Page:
Self-care and quality of life among patients with heart failure


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Abstract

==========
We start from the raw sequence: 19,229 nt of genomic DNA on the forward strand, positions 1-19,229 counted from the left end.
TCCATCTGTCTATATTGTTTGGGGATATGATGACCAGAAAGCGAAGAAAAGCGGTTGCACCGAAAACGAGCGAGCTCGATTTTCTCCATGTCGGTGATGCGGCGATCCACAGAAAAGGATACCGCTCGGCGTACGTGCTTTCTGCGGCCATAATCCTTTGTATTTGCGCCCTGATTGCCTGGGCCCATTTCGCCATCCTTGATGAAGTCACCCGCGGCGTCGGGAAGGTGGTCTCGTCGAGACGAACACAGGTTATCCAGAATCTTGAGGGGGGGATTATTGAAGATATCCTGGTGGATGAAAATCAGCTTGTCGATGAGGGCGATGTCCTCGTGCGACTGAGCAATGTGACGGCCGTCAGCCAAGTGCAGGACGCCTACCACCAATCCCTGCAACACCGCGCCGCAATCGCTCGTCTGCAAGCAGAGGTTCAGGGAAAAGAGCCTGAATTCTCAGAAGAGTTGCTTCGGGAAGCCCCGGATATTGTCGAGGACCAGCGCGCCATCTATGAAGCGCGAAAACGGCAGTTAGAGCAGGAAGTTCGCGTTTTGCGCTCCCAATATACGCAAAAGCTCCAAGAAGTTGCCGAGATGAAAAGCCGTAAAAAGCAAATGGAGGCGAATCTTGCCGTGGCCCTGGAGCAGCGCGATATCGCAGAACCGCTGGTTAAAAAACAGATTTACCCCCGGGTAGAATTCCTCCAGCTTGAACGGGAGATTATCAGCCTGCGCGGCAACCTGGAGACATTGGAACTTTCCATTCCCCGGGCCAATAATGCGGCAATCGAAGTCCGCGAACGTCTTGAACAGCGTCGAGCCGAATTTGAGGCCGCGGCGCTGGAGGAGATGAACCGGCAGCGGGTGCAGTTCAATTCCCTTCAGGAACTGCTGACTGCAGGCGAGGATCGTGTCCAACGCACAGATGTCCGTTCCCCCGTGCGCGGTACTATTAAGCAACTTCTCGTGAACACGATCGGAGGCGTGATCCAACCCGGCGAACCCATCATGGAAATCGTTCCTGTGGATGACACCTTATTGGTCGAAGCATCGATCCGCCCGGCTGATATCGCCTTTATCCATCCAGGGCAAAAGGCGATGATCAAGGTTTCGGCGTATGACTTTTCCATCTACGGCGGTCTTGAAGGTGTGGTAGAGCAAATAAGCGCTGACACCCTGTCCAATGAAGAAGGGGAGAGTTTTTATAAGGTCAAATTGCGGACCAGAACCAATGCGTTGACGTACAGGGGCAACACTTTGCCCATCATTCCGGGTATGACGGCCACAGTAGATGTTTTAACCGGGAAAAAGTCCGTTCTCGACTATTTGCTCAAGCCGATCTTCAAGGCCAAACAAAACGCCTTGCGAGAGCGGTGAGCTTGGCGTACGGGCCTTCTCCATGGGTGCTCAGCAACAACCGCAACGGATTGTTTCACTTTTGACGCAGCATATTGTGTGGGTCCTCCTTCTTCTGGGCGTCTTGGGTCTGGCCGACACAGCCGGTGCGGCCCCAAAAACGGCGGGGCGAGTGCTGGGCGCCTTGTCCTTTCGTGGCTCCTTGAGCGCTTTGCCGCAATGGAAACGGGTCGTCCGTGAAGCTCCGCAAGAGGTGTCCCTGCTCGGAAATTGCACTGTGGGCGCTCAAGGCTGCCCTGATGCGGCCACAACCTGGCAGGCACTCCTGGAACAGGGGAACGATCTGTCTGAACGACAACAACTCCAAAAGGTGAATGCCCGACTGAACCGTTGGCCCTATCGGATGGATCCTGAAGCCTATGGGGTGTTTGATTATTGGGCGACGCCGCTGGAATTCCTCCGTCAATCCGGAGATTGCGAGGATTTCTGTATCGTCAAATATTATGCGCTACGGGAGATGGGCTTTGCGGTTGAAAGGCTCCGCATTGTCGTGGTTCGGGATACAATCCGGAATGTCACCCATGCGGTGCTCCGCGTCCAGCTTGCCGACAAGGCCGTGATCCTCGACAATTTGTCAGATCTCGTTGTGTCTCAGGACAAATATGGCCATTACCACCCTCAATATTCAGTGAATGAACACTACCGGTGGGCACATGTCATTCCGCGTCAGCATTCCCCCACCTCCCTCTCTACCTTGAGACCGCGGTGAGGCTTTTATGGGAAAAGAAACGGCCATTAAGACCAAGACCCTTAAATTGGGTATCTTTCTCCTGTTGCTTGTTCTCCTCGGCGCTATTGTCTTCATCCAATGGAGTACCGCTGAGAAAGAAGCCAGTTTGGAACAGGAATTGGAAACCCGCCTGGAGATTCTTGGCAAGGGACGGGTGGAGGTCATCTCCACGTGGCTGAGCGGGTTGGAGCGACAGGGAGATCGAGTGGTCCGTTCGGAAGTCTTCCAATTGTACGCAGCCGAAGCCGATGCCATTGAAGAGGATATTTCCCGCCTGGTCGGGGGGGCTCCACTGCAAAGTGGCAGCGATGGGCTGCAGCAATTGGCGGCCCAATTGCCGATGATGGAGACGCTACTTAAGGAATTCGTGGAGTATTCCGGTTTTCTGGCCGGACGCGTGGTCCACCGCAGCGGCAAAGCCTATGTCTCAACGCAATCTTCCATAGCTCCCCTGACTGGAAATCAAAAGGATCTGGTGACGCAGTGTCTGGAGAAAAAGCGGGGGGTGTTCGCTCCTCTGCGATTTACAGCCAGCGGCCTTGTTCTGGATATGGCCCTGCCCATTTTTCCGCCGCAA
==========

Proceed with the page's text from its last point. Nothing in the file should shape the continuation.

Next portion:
Purpose:The purpose of this cross-sectional, descriptive study was to determine if there were specific self-care deficits among patients with heart failure at the time of discharge in an acute care setting, which may be related to a decreased quality of life.Data Sources:Patients admitted with acute, chronic congestive heart failure were recruited to complete both the Self-care of Heart Failure Index and the Minnesota Living with Heart Failure questionnaires. Data analyses were conducted to determine if there were any significant relationships between self-care abilities and quality of life.Conclusions:Results from this study were promising as “self-care confidence” and perceived better health were found to be significantly related to improved quality of life. Heart failure is a chronic disease that requires patients to develop confidence in their self-care abilities to maintain and improve quality of life.Implications for practice:Findings from this research study suggest that nurse practitioners need to first identify patients with heart failure who lack the self-care confidence required to manage their condition at home, and then focus on specific educational interventions to build confidence in self-care prior to discharge.

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